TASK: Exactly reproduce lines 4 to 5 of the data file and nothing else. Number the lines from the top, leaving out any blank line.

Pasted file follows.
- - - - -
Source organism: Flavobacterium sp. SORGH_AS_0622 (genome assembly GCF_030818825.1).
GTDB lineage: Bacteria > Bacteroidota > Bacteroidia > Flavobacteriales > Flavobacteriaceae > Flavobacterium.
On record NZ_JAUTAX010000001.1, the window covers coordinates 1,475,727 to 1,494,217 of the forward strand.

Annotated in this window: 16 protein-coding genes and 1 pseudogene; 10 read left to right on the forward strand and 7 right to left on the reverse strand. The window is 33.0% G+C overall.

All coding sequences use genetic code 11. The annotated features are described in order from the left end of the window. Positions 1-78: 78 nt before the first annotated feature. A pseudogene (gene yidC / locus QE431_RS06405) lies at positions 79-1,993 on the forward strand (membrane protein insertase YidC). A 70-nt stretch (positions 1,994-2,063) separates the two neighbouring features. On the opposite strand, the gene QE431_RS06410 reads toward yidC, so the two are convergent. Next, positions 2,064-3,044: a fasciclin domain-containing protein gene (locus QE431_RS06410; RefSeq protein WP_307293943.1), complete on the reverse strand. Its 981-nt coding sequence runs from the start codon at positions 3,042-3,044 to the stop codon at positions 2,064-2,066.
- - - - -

Annotated in this window: 16 protein-coding genes and 1 pseudogene; 10 read left to right on the forward strand and 7 right to left on the reverse strand. The window is 33.0% G+C overall.

All coding sequences use genetic code 11. The annotated features are described in order from the left end of the window. Positions 1-78: 78 nt before the first annotated feature. A pseudogene (gene yidC / locus QE431_RS06405) lies at positions 79-1,993 on the forward strand (membrane protein insertase YidC). A 70-nt stretch (positions 1,994-2,063) separates the two neighbouring features. On the opposite strand, the gene QE431_RS06410 reads toward yidC, so the two are convergent. Next, positions 2,064-3,044: a fasciclin domain-containing protein gene (locus QE431_RS06410; RefSeq protein WP_307293943.1), complete on the reverse strand. Its 981-nt coding sequence runs from the start codon at positions 3,042-3,044 to the stop codon at positions 2,064-2,066.